Lemov and the Playbook

I’m almost done with Doug Lemov’s book, Teach Like A Champion. It’s gotten a lot of press, both good and bad, including an article in the New York Times Magazine before the book was even published. Yesterday I gave a copy to our Middle School director, a former football coach, with these words: “You need to give a copy of this book to every teacher in this school. It’s the playbook for your team.”

I don’t know whether he believed it or not. Whether he believed me or not. ( I am leaving after all; he has both all the reason in the world to trust me, and none whatsoever.)

But the role of a playbook is to give a quarterback and his team options. Those options include plans for offense. Plans for defense. Plans to test the opponents’ will; plans to show one thing to weak opponents while confusing spies in the stands for the NEXT, much-stronger team; plans to build team morale and team culture.

What Lemov has done is write a playbook. It’s a pretty strong playbook. It gives a standard language to all of those teachers who use it. It gives a series of patterns for day to day and week to week play, and it gives a set of patterns for teachers to observe in their students and responses to give.

I wish I’d had this book thirteen years ago.

But more, I wish that my school had this book ten years ago, fifteen years ago and made people read it. I think what this book has taught me is that schools need a playbook — even if this isn’t it. “Here is a standard set of 25 things that we do in the classroom. We do these five or ten once every day; we do these six every other day; we do these nine once a week.”. It doesn’t have to be 20 minute lessons. In fact, it would be better if it weren’t.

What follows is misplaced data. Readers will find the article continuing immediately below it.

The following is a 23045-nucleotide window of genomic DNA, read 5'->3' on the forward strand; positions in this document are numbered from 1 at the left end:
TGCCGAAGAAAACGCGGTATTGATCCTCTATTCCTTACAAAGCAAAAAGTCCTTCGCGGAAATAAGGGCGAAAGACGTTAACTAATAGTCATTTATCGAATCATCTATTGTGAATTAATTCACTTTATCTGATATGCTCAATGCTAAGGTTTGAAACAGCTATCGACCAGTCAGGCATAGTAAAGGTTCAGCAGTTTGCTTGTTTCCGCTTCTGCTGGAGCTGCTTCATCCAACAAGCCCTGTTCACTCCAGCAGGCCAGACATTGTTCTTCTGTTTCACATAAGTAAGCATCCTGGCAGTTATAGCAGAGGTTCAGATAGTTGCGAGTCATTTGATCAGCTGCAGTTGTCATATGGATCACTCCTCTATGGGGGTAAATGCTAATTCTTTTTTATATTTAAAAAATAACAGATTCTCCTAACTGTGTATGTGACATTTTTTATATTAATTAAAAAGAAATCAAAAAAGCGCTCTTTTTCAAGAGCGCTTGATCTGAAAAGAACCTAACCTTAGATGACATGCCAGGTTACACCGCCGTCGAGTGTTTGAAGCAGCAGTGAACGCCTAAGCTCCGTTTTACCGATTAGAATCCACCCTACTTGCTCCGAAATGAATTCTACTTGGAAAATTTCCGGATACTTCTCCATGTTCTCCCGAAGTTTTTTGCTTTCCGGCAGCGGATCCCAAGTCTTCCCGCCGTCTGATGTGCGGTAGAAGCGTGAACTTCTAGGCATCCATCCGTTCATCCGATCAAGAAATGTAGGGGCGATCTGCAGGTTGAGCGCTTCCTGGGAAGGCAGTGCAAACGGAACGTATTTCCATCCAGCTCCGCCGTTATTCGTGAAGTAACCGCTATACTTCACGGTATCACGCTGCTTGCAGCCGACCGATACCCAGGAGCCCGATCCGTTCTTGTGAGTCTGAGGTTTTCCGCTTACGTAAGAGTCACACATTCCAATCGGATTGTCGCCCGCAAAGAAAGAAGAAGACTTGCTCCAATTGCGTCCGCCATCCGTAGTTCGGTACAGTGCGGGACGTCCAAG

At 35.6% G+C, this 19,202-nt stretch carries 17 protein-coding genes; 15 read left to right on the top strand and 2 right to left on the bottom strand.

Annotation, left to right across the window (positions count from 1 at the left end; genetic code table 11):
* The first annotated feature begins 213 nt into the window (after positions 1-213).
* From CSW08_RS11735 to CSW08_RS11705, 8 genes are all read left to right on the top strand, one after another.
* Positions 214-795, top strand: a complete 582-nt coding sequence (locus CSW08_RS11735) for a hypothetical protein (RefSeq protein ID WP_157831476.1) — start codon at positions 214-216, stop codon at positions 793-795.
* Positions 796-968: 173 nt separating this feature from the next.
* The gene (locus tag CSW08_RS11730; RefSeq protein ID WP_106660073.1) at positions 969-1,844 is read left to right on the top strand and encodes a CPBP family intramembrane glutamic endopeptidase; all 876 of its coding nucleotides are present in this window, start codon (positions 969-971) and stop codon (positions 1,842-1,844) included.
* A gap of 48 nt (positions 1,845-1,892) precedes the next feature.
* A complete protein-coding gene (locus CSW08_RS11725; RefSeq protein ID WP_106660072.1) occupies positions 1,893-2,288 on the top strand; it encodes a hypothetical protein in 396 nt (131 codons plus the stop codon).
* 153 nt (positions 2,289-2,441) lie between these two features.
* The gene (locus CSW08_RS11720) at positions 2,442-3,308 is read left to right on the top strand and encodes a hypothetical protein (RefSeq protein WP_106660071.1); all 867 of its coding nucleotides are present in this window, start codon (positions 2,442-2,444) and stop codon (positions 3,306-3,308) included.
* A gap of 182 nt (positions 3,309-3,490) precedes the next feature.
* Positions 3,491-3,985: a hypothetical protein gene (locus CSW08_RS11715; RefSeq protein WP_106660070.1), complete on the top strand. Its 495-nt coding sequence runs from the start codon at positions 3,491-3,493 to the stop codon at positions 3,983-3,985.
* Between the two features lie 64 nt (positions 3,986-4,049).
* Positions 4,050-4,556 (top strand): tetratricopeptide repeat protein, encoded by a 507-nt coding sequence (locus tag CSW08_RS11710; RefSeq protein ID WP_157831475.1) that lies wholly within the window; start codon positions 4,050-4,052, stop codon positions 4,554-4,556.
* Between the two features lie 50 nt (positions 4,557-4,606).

So often, we throw teachers into a classroom with a “teacher edition” of a textbook, a blank grade book, and an attendance roster. Wouldn’t it be nice to give the new guy a copy of your playbook, so he knows what to do when you pass him his first group of kids?

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  1. Interesting. I knew you would have a thoughtful answer.

    The last point – the “tech based learning program” that would meet your “hurdle rate” definition – I don’t know if I’ve ever seen anything except programming that would do that. It’s because the computer is mediating a dialog between the child and the task. Not replacing a teacher, but providing useful feedback in the form of error messages and when the program doesn’t do what you expect.

  2. How did you find the balance between “tricks” to get kids attention, strategies to nudge up test scores, vs. things that will get kids really thinking? I haven’t read the book yet, but the few strategies profiled in the NY Times magazine seemed more focused on the former rather that the later. Really interested in your opinion.

    • I think part of that is, New York Times journalists have no idea what kids do all day in school, or teachers. So the techniques profiled in the New York Times seemed to be the flashiest and most obvious.